[This is a re-post of my review from the 2014 Toronto International Film Festival. Nightcrawler opens today.]
Local TV news is sociopathic. If I came up to you and began our conversation talking about the horrible deaths of total strangers that had no larger implication than seizing on your deep-seated fears about city living, you would think I’m not only insane, but predatory. And you would be right. Dan Gilroy’s chilling, pulse-pounding Nightcrawler manifests the essence of local news and puts it inside a protagonist where a soul should be. Anchored by Jake Gyllenhaal giving the best performance of the year thus far, Gilroy’s film is a scathing and decadently amoral portrait of ice-cold calculation and ruthless ambition speeding through the dark streets of Los Angeles.
Lou Bloom (Gyllenhaal) is a thief who believes he has the work ethic to achieve far more than petty crimes. One night while driving past a car crash, he observes a “nightcrawler”, cameraman Joe Loder (Bill Paxton) capturing footage of the wreck to sell to news stations, and Lou finds his calling. Equipped with a camera he bought by pawning a stolen bicycle, Lou takes to his new profession like a shark to water. However, as his appetite for power increases, he goes to increasingly disturbing lengths to achieve his grotesque goals.
When we meet Lou, he’s in the middle of breaking and entering, and when confronted by a security guard, he not only beats the man, but also steals his watch. Lou doesn’t just want to get away; he wants to get away with more. Gilroy immediately lets us know this won’t be a matter of how far Lou will fall because he’s already at the bottom. We want to see how far he’ll go considering he has no scruples and an abundance of determination.
One of the many, many disturbing things about Lou is that he doesn’t care about the money success brings as much as the power and the respect. He’s told that the pay is shit, but that doesn’t deter him. He wants to own everyone and everything because ambition is his only guide. Anyone can make money, but as he tells news director Nina (Rene Russo), he doesn’t want to just be a successful nightcrawler. He wants to own the studio and everyone in it. He has no limits and demands unlimited rewards in return. It’s a dark, demented, and twisted portrait of what we’re supposed to expect from hard work and determination.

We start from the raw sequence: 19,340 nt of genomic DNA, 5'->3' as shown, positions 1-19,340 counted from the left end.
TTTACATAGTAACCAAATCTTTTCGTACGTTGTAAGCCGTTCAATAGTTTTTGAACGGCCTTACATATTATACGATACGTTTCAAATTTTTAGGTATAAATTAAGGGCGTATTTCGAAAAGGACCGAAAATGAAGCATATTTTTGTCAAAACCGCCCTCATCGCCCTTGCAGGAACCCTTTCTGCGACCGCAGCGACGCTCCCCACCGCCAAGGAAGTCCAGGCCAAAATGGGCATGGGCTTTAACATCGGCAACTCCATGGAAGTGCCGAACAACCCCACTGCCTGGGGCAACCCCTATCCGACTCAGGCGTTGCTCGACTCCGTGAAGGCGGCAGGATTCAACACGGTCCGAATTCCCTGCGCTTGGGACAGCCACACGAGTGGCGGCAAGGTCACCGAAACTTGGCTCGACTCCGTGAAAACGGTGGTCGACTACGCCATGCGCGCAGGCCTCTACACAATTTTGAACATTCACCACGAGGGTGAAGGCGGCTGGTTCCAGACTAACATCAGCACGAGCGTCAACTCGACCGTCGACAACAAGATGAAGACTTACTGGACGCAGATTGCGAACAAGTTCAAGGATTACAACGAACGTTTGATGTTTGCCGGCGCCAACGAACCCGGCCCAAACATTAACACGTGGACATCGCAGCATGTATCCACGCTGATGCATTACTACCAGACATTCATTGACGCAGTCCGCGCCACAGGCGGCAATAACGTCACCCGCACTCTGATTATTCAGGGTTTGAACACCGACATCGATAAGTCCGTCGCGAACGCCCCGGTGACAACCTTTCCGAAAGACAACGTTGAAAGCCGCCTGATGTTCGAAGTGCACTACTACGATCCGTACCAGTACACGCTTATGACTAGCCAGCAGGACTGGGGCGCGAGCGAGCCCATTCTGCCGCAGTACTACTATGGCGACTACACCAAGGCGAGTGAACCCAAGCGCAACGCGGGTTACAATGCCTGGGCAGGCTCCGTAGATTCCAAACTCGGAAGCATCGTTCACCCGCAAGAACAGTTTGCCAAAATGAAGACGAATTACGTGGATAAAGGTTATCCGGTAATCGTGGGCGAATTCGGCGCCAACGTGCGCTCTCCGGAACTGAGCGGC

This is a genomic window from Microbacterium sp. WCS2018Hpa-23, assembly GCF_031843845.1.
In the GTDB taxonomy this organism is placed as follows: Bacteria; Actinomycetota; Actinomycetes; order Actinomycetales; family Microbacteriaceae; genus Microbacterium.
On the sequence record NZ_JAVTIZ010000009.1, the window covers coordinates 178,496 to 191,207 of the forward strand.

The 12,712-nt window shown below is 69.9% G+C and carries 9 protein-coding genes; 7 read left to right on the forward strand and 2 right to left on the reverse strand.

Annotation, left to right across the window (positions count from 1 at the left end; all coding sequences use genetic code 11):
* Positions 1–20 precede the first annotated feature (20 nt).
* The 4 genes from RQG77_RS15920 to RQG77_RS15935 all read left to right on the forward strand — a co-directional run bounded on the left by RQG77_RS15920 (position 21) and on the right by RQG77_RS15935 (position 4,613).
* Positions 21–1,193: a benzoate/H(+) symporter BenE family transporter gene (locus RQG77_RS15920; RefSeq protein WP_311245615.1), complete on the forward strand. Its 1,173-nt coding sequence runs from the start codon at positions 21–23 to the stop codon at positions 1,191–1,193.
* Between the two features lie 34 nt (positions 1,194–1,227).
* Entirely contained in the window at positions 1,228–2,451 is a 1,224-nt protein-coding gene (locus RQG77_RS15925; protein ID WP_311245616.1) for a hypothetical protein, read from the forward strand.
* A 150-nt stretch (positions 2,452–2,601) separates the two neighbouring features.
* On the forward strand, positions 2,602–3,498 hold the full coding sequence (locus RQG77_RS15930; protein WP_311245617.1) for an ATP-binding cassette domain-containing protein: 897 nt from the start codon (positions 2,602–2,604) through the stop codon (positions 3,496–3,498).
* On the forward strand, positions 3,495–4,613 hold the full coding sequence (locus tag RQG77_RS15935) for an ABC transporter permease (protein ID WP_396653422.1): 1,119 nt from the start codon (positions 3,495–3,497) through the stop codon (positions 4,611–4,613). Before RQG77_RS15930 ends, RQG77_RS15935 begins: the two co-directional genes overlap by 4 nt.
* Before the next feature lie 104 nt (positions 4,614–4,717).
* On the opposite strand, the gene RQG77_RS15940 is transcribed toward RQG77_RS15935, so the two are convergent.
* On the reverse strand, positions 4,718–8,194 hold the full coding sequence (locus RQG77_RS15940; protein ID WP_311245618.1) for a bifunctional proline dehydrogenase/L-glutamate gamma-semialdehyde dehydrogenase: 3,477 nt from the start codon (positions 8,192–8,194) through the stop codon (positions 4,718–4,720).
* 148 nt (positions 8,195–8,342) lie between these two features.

If the cost of our dreams is the lives of others, so be it. Nina doesn’t bat an eye when she tells Lou that he should “Think of the newscast as a screaming woman running down the street with her throat cut.” (Nightcrawler is filled with these great lines) The disconnect between reality and action has become so gaping that morality doesn’t even enter the picture. The plea for journalistic integrity from Frank (Kevin Rahm), the station’s assignment editor, is treated with all the respect of a mouse fart. As the old adage goes, “If it bleeds, it leads,” and if Nina wants the news gushing, Lou is more than happy to provide a bloodbath.
Although the movie takes place in the present day, Gilroy gives it a subtle, 80s retro sheen with the help of James Newton Howard’s electric guitar-infused score. The implication is that Nina’s brand of news is in no way a new phenomenon, and we’ve made no attempt to refute or even question it. I don’t think Bloom is a product of this kind of news, but he’s also never known anything else. He doesn’t have to worry about Frank’s lofty ideals about whether or not bloody car wrecks qualify as “news”. Local TV news isn’t about journalism; it’s about opportunism. And where opportunity is seen as a paramount value, parasites like Lou and Nina are given free reign to suck the world dry.
Gilroy gets under our skin every moment, and whether it’s the thrill of a car chase, Lou finding a new low, a thinly veiled threat, or some other act of ruthlessness, Nightcrawler sticks to the ribs. We’re rubbernecking a car crash of reckless ambition and waiting to see how it will lead to an even bigger explosion. We’re entranced by this morbid, macabre carnival where we can’t look away from Lou’s stunning lack of any morality whatsoever. He’s always hungry and nothing turns his stomach. We’re the ones who have to bear the twisted feeling in our gut.
For all of Gilroy’s skill as a director and screenwriter, Nightcrawler would not work without Gyllenhaal. I do not have enough adjectives to describe the power of his performance. Here are some I scribbled down over the course of watching the movie: Intense, blood chilling, darkly comic, calculating, intentionally robotic, off-putting, eerie, lonely, oddly naïve, and creepy. In one scene, Lou threatens Nina with such authority that I was pushing back in my seat. His even tone and tight, clipped sentences make a Terminator feel positively cuddly by comparison. It’s a performance that threatens to reach out of the screen, grab you by the throat, and devour your soul.
Nightcrawler had me gasping, laughing, flinching, and squirming for a multitude of reasons. We all know that local news is ghoulish and appeals to our worse desires. Gilroy hasn’t just created a searing reminder of a sickness we allow to persist; he’s also made a disturbing observation about how far people are willing to go to achieve their goals when morality and decency are treated as obstacles rather than the foundation for society.